01/23/2015 03:58 pm ET Updated Mar 25, 2015

How I Learned to Stop Worrying and Love Citizens United

"What?!? A liberal loves Citizens United???", you might ask after reading the title. Yes, indeed I do. Happy everlovin' birthday to Citizens United!

"Why? Why? Why?" you might ask plaintively. "That tsunami of special interest money into politics? How could that possibly be a good thing?"

It's About the Speech

For all you hardcore utilitarians out there, I'll cut to the chase. It forces public funding so the rich 1% of the folks don't drown out the 99% of poor folks.

You see, it used to be, "Oh, we'll just sell out and then we can get as much money as the rich Republicans" Now all the Democrats are feeling like... the Green Party? Well, welcome to our Green world! Great candidates, great ideas, un-bought, and un-bossed, BUT NO ONE KNOWS THEY EXIST. Mainly due to the fact that they have no money.

Now Democrats can spend the next 50 to 100 years trying to get a ridiculous Constitutional Amendment passed to say that money is not equal to speech so it can be regulated to death and banned, yada, yada, yada. Seeing as things were pretty corrupt and unregulatable before Citizens United, it's folly to think that things will be just peachy keen once we are rid of this pesky old Supreme Court ruling.

OR everyone can do what John Stuart Mill suggested in his 1859 classic entitled, On Liberty. The answer to erroneous, false, untrue, speech, or speech you just plain don't like, is MORE speech. The thinking is that unexamined opinion is dogmatic, so by testing the falsities against the truth the truth becomes stronger, better understood, more properly applied, etc. The falsities wither under the scrutiny. If not scrutinized they can fester and become wide spread dogma. Remember the Third Reich?

And since when is corporate money not able to be properly countered by "We the People?" Gee, the one percenters of the '30s opposed their own New York brahmin turned crazed socialist, Franklin Delano Roosevelt. The New Deal was a corporate nightmare akin to the Texas Chainsaw Massacre for chrissakes.

It's about the free speech. Liberals love their corporate nonprofits for instance. They combine the sentiments of many. So since they are corporations should they have to have each member issue an individual statement because they are restricted from speaking with one voice as a corporation? Whether their goal is saving the whales, or instead becoming obscenely wealthy, wrecking the planet, and reverting the world back to the feudal system, they should still be able to speak, because at the end of the day they are just another vehicle for people to voice opinions and arguments.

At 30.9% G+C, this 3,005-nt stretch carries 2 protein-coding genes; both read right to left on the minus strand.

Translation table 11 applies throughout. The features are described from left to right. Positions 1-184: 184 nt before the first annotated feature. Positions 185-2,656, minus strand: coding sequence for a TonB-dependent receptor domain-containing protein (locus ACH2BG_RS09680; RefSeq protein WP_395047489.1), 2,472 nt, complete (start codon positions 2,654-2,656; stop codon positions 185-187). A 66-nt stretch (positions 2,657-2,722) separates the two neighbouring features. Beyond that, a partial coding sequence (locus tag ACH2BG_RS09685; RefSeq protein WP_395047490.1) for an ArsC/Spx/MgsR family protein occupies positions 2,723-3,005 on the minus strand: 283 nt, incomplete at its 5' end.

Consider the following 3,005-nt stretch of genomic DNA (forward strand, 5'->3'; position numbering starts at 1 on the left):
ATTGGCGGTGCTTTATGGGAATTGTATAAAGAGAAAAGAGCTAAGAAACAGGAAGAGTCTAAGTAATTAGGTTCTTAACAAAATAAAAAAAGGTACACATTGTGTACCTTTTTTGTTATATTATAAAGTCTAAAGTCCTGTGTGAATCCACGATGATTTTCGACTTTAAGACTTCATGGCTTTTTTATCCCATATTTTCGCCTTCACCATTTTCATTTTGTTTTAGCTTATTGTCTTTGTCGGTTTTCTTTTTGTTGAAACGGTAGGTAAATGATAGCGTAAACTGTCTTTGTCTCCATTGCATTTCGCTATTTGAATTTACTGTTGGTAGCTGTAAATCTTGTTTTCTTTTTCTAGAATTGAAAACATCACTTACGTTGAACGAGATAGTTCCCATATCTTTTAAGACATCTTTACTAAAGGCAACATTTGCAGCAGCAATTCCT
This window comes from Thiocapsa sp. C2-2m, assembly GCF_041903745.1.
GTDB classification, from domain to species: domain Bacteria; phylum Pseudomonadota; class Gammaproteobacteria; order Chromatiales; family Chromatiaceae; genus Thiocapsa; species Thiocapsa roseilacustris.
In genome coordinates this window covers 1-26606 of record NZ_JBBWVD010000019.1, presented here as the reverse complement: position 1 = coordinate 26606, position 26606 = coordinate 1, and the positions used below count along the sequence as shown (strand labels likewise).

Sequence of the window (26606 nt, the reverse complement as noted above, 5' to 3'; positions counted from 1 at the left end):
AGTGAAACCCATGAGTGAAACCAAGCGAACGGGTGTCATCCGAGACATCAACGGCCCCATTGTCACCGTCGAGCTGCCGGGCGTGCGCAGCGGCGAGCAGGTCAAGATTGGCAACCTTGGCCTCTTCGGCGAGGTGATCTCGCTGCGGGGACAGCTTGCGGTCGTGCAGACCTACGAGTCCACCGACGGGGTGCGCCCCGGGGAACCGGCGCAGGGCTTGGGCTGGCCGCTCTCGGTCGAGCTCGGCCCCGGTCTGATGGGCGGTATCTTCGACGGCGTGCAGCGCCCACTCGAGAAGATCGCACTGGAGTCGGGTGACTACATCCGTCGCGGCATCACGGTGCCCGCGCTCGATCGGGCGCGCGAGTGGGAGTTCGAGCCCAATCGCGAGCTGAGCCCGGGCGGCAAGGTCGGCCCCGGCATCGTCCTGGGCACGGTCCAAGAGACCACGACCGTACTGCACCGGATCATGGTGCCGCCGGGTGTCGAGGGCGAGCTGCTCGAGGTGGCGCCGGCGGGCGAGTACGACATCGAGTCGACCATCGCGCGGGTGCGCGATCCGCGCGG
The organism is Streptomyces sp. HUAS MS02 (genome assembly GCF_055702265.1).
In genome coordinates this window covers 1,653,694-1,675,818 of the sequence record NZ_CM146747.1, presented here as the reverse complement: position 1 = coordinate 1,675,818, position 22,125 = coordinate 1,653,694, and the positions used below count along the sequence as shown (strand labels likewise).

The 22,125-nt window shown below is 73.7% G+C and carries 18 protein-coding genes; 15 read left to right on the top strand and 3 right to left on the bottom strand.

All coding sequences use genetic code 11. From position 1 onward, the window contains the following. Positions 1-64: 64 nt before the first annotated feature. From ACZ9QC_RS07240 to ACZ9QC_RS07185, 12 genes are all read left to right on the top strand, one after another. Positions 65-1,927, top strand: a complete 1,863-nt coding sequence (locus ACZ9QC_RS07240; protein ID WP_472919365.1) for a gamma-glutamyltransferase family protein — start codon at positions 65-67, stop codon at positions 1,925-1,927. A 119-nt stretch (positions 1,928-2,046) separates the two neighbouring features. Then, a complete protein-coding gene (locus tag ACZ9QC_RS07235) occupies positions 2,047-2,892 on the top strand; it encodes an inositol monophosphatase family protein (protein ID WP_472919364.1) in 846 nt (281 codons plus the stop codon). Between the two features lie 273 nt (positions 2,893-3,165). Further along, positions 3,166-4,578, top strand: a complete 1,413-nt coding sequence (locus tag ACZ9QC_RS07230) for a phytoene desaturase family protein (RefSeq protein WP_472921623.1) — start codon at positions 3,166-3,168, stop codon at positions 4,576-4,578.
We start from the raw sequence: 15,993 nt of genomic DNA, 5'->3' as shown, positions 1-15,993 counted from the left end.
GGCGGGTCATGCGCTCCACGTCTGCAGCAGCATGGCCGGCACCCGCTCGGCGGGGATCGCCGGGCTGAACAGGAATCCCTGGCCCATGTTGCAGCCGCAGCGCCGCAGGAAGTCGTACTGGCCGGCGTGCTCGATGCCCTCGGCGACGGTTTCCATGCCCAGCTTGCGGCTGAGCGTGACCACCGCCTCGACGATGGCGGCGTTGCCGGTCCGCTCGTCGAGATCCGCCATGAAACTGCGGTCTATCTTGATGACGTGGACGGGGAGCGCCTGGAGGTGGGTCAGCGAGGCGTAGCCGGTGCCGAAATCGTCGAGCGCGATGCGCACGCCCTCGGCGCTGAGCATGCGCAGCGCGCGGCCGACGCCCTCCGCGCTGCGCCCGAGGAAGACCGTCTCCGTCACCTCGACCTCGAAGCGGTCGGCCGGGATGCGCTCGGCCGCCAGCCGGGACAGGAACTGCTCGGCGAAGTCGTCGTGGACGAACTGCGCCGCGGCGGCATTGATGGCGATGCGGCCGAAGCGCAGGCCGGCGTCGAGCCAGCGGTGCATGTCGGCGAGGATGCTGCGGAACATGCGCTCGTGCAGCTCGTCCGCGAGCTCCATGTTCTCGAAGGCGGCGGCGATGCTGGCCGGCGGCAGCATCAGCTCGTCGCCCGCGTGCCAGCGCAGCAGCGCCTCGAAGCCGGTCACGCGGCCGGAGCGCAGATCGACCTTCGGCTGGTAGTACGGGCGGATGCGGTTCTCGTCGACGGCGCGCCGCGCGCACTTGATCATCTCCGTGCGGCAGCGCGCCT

Transparency Sucks

And you know what else? Better sit down for this one: Transparency is not a universal good.

Remember the Federalist Papers? They were essentially the blog posts of the time, except they were criticizing the King of England and the government, and that could get you dead fast. SO the Founding Fathers quite prudently used pen names to hide their identities. Should nonprofit member lists of Greenpeace be given to the FBI? An FBI agent who's a friend, and who is also a Greenpeace member, thought that would be a bad idea (and this is not to say they don't already have it, but the point is still valid). And I tend to agree wholeheartedly. So, if you give money to the "Out" party, or candidate, you could get negative repercussions to this day, and that is bad for democracy.

I know this is a difficult concept to accept for this consumeristic capitalistic culture we live in today, but, "No. You should not be able to put the elections on Ebay." Every candidate needs to be heard. Get their message out loud enough and clear enough. It's called the democratic election process. Do not be afraid. Democracy does work. Try it. It's pretty neat. You'll like it. And at the end of the day our democratic federal republic, when actually functioning, is the best way for people to live together. That's what's government is all about. People getting along and doing things collectively that they could not do individually. And as John Stuart Mill argued back in 1859, free speech is a critical part for a democratic government to have in order to promote debate over public policy.

So the top priority of the new legislature reconvening this month should be to pass a workable voter owned elections program, like the bills previously proposed by Senator Les Ihara and Representative Kaniela Ing. If not, Monsanto, Chevron, the Koch brothers and their ilk, will decide things for everyone, if left to their own devices.